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I mentioned in the last update that the Man of the Homestead will be heading off to New Jersey soon. We haven’t gotten an exact date yet, but it’s coming up. Definitely by this time next month he will be enjoying the cooler temps of the northeast while we are still sweating it out down here in the South. This job will be the farthest away from home he’s been in the past 5-6 years…15+ hours. The plan is he will fly home for 4 days, every 3 weeks. at least until winter strikes the northeast and we will play it by ear from there. Another year of the single parent homesteading and homeschooling isn’t quite the adventure I had in mind, but it is what it is, so onward we go.

I also mentioned the possibility of moving. We aren’t. I love Tennessee, and I can list off a hundred pros to being there vs here, but the biggest con on the list, the one that I just can’t get around, is the debt-free part. We own this place, there is no debt here. to move, we would be starting over with a bank loan or renting from someone and not having the ownership. If the goal is to drag the Man of the Homestead home and keep him here, that debt-free thing has got to be. He can’t, and won’t, come home at all with a loan hanging overhead. And as much as I’d love the like-minded fellowship of Tennessee, I don’t think it’s smart to start over again with $100k and more in debt just to get there.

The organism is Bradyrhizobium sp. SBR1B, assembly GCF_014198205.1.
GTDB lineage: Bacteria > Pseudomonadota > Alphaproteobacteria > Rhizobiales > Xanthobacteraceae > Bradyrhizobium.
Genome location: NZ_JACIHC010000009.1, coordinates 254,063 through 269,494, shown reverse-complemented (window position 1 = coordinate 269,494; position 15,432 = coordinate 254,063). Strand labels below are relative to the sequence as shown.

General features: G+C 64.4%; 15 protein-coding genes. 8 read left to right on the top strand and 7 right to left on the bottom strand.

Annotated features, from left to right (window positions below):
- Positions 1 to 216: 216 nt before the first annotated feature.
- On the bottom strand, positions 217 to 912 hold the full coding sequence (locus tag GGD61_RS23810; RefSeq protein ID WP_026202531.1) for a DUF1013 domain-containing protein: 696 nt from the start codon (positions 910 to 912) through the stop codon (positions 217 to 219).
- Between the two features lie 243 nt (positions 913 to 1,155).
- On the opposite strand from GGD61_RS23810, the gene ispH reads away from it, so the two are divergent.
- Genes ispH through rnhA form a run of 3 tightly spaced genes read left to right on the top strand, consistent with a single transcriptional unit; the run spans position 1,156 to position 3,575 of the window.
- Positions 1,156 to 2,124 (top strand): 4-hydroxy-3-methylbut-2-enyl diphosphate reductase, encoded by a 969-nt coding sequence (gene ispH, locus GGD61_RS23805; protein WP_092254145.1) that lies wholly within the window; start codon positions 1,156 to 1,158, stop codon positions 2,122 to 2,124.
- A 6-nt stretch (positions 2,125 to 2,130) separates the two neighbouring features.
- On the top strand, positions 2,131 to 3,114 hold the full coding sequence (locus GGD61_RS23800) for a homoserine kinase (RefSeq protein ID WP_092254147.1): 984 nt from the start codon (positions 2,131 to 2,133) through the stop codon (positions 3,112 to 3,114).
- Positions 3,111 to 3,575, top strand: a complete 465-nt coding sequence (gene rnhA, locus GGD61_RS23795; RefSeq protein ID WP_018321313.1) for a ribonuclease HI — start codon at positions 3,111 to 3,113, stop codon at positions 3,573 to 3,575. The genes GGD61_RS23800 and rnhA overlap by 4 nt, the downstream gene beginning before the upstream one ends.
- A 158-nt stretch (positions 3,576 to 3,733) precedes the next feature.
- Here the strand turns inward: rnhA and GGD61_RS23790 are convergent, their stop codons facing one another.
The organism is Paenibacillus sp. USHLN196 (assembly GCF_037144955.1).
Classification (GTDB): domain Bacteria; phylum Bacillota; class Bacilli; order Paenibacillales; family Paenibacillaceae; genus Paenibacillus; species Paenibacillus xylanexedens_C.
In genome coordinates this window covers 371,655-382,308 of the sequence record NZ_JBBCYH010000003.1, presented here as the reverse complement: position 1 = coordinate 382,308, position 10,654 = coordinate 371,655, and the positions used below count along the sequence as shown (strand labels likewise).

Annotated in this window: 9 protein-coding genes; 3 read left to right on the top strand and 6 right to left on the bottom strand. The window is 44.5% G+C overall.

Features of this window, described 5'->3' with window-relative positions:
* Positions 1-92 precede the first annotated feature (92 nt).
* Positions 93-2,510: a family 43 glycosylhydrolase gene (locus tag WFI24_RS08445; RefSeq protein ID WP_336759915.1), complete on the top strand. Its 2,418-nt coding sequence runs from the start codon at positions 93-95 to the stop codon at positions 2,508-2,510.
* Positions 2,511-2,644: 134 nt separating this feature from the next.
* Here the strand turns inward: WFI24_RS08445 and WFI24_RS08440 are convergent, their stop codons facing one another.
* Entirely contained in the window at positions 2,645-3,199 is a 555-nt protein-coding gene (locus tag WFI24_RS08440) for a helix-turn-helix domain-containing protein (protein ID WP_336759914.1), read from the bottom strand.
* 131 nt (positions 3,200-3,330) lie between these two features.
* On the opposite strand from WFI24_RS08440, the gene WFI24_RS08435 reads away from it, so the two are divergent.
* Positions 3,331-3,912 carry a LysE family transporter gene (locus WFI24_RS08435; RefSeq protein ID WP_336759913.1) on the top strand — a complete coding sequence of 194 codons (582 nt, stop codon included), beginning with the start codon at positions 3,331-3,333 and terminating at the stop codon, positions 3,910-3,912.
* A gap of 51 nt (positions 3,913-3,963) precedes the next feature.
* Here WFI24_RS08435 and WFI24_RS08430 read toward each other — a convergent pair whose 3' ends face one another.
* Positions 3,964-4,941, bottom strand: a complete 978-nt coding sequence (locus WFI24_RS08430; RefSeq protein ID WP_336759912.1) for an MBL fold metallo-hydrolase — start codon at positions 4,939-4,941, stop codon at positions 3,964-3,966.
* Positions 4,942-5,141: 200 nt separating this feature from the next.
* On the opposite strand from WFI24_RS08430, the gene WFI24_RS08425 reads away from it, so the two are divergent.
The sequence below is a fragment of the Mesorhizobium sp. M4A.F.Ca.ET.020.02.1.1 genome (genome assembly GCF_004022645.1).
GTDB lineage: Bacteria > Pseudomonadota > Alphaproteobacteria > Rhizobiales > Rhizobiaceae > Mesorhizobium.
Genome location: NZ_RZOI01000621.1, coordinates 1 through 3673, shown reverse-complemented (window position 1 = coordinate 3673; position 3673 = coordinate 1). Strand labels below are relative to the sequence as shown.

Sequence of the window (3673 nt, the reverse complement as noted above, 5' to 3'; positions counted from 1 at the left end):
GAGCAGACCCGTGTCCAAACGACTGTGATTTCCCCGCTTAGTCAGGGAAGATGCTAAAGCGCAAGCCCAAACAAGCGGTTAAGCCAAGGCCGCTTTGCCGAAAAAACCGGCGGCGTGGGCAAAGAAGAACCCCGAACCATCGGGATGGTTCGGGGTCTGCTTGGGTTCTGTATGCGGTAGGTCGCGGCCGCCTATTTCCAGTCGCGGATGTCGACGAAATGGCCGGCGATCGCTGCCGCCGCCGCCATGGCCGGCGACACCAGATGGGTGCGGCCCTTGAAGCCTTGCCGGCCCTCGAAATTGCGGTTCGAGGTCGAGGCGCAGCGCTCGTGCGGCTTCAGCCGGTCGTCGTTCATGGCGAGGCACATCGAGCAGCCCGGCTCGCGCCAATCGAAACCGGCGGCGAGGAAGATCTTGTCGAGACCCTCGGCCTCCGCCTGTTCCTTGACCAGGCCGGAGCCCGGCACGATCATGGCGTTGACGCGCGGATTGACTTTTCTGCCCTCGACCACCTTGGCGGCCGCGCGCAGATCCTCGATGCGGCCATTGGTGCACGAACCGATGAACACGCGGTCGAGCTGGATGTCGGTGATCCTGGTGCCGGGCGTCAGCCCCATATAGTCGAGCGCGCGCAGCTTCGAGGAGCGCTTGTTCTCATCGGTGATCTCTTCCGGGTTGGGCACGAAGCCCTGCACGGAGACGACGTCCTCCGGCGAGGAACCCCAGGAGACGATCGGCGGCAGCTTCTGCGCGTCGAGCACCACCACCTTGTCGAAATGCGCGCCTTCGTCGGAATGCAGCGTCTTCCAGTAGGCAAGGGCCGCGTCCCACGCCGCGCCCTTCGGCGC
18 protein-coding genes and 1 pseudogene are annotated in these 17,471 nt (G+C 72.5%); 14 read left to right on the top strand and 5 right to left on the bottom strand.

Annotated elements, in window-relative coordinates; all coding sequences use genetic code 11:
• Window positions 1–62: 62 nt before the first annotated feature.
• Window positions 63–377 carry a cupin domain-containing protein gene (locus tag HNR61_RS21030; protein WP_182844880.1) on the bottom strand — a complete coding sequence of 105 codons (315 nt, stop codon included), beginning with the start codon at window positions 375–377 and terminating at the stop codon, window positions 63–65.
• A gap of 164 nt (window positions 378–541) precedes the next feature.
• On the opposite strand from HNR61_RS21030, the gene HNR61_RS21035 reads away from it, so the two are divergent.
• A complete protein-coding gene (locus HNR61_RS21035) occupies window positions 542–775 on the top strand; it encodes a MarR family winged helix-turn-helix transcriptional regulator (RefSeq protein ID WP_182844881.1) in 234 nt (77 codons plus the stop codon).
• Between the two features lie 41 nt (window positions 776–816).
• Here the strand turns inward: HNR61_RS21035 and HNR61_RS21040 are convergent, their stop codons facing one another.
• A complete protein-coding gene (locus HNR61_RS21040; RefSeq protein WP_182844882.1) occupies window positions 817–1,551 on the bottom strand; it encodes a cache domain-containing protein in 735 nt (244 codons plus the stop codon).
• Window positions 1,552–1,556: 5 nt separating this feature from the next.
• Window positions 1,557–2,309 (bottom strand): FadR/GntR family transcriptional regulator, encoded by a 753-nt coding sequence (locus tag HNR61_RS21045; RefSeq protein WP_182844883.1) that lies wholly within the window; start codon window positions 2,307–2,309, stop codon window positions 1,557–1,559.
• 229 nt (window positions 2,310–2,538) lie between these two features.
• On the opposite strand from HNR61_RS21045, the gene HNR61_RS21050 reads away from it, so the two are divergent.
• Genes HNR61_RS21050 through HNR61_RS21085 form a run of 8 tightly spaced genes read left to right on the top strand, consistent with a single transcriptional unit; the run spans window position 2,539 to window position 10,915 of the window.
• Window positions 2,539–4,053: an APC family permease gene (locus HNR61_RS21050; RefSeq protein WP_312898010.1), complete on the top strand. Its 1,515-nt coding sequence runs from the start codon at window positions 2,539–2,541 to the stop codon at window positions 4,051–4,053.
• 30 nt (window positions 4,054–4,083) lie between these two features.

So…we finish projects here…like the addition off the back of the house, the barn that needs rebuilding, the fencing that needs done, the remodeling that has been ‘in progress’ for so long. The list is lengthy, that’s for sure, but it all keeps moving forward toward the goal, and that’s the point I suppose.